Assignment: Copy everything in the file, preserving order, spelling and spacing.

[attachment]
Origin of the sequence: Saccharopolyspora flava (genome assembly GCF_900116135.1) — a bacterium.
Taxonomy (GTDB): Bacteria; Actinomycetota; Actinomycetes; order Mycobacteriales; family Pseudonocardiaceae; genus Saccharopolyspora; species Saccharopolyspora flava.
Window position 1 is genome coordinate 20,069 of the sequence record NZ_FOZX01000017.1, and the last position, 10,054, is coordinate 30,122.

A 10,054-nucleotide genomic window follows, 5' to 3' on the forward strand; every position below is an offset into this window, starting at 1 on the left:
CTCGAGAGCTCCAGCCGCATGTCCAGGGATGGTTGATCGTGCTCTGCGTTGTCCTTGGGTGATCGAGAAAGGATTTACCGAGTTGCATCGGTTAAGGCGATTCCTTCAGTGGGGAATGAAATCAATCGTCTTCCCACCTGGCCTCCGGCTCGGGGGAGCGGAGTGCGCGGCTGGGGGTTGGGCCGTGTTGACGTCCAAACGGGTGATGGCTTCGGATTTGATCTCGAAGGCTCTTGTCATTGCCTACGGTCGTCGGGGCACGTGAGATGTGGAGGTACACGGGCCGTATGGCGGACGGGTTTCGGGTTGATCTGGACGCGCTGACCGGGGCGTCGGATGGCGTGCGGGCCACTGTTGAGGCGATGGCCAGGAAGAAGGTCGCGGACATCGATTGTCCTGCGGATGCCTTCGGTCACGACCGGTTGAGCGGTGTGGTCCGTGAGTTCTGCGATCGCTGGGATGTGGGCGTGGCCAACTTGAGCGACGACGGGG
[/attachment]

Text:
Origin of the sequence: Saccharopolyspora flava (genome assembly GCF_900116135.1) — a bacterium.
Taxonomy (GTDB): Bacteria; Actinomycetota; Actinomycetes; order Mycobacteriales; family Pseudonocardiaceae; genus Saccharopolyspora; species Saccharopolyspora flava.
Window position 1 is genome coordinate 20,069 of the sequence record NZ_FOZX01000017.1, and the last position, 10,054, is coordinate 30,122.

A 10,054-nucleotide genomic window follows, 5' to 3' on the forward strand; every position below is an offset into this window, starting at 1 on the left:
CTCGAGAGCTCCAGCCGCATGTCCAGGGATGGTTGATCGTGCTCTGCGTTGTCCTTGGGTGATCGAGAAAGGATTTACCGAGTTGCATCGGTTAAGGCGATTCCTTCAGTGGGGAATGAAATCAATCGTCTTCCCACCTGGCCTCCGGCTCGGGGGAGCGGAGTGCGCGGCTGGGGGTTGGGCCGTGTTGACGTCCAAACGGGTGATGGCTTCGGATTTGATCTCGAAGGCTCTTGTCATTGCCTACGGTCGTCGGGGCACGTGAGATGTGGAGGTACACGGGCCGTATGGCGGACGGGTTTCGGGTTGATCTGGACGCGCTGACCGGGGCGTCGGATGGCGTGCGGGCCACTGTTGAGGCGATGGCCAGGAAGAAGGTCGCGGACATCGATTGTCCTGCGGATGCCTTCGGTCACGACCGGTTGAGCGGTGTGGTCCGTGAGTTCTGCGATCGCTGGGATGTGGGCGTGGCCAACTTGAGCGACGACGGGG